Catastrophic Injuries

Floatplane Accident In Alaska: LM&W, P.A. Provides Expert Insight Into Liability

Jason R. Margulies

Written by
Jason R. Margulies is a board-certified admiralty and maritime lawyer, as well as a co-managing partner of Lipcon, Margulies & Winkleman, P.A. After serving as a law clerk for the firm starting in 1992, Mr. Margulies joined the firm as an attorney. As a board certified and experienced trial lawyer, Jason handles personal injury and wrongful death claims. He has also handled hundreds of cruise ship rape and sexual assault cases.

Alaska-floatplane

A tragic event occurred in southeast Alaska when five passengers and the pilot of a sightseeing plane all died when a plane crashed in Ketchikan. The Coast Guard discovered the wreckage of the plane, and so far, none of the passengers or the pilot have been identified. Although LM&W are experts in maritime law, our firm has also handled several major aviation crash cases.. Also, the subject plane crash was an excursion taken by cruise ship passengers; and shore excursion incidents are something that our firm handles daily.  In fact, at one time the law regarding these types of incidents resulting in death on the high seas (on ships) or over the high seas (on planes) shared the same law which limited damages available to the families of the deceased.  However,  after the year 2000, the application of the Death on the High Seas Act was changed to exclude victims of plane crashes. That means that there are no longer any damage caps imposed by the Death on the High Seas Act which would limit the compensation that the families of the deceased victims in plane crashes can receive for their loss.

Determining Liability in The Alaska Floatplane Accident

It is yet unknown what caused the floatplane to crash or who was responsible for the accident. The FAA (Federal Aviation Administration) and NTSB (National Transportation Safety Board) will have to investigate the crash, explore the crash site, and recover the black box recorder to learn more details about the accident. But even before their findings are known, there are various possible causes that could have brought the plane down. Pilot error is always a possibility, though to be fair, that could have been caused by factors like inclement weather, cloud cover that limits visibility, or even birds that crash into the plane. Southeast Aviation, LLC — the company responsible for providing the plane — could possibly be liable if they failed to carry out the proper maintenance procedures for the plane. Even the manufacturer of any defective parts could be responsible if equipment failure were at fault for this tragedy.  Furthermore, there are laws regarding cruise line responsibility for warning of known dangers in a port of call.  Alaska floatplanes are one of the most popular excursions embarked upon by cruise ship passengers and if there were factors present making it dangerous to embark on such an excursion on the day of the crash, the cruise line should have known of those dangers and should have warned cruise passengers about the increased risk or hazard.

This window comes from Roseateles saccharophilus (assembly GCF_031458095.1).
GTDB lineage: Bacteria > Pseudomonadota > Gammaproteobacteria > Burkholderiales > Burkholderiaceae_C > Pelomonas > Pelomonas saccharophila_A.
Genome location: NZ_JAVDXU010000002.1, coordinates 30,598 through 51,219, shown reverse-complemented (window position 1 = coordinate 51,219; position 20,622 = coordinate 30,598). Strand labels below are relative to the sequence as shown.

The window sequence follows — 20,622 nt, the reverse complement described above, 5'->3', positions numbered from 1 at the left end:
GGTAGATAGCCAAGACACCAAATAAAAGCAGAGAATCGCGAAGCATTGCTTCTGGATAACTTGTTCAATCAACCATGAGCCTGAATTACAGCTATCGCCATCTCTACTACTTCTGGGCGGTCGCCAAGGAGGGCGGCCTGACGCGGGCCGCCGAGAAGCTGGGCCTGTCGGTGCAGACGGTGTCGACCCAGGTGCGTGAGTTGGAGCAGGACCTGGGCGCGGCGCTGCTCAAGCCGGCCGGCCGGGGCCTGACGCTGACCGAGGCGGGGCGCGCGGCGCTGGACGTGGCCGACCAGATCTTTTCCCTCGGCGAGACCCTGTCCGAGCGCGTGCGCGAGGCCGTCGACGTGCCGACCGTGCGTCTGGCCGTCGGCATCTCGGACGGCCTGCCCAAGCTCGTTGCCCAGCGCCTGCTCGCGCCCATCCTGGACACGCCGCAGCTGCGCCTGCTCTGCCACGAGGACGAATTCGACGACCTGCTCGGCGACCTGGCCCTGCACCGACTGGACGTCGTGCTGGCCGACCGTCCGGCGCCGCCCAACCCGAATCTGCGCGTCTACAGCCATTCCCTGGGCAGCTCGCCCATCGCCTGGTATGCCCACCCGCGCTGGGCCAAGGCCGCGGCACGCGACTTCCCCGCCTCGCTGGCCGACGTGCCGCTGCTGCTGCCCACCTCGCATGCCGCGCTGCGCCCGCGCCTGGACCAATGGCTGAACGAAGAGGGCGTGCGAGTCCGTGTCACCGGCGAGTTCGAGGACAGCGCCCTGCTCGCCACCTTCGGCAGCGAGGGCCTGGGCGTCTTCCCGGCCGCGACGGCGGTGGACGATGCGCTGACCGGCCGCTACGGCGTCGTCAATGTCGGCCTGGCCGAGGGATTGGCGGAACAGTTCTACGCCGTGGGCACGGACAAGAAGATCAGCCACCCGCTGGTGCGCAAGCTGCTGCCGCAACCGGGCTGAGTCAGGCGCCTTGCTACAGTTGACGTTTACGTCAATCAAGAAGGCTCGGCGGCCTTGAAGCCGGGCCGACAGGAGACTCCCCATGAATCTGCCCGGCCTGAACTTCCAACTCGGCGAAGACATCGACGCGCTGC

But no matter who the FAA or NTSB determine is at fault for the crash, the families of the deceased passengers are entitled to compensation under the Wrongful Death law. Specifically, Alaska’s Wrongful Death Law, since that is where the crash occurred. The surviving family members are eligible for both economic and non-economic damages caused by the plane crash. Economic damages in a wrongful death case would include funeral and burial expenses and the loss of the deceased victim’s financial contributions to the family. Non-economic damages would include the loss of consortium for the surviving family members as well as any pain and suffering experienced by the victims before they died. However, the surviving family members would have to file the wrongful death claim within two years since that is the statute of limitations for wrongful death in Alaska.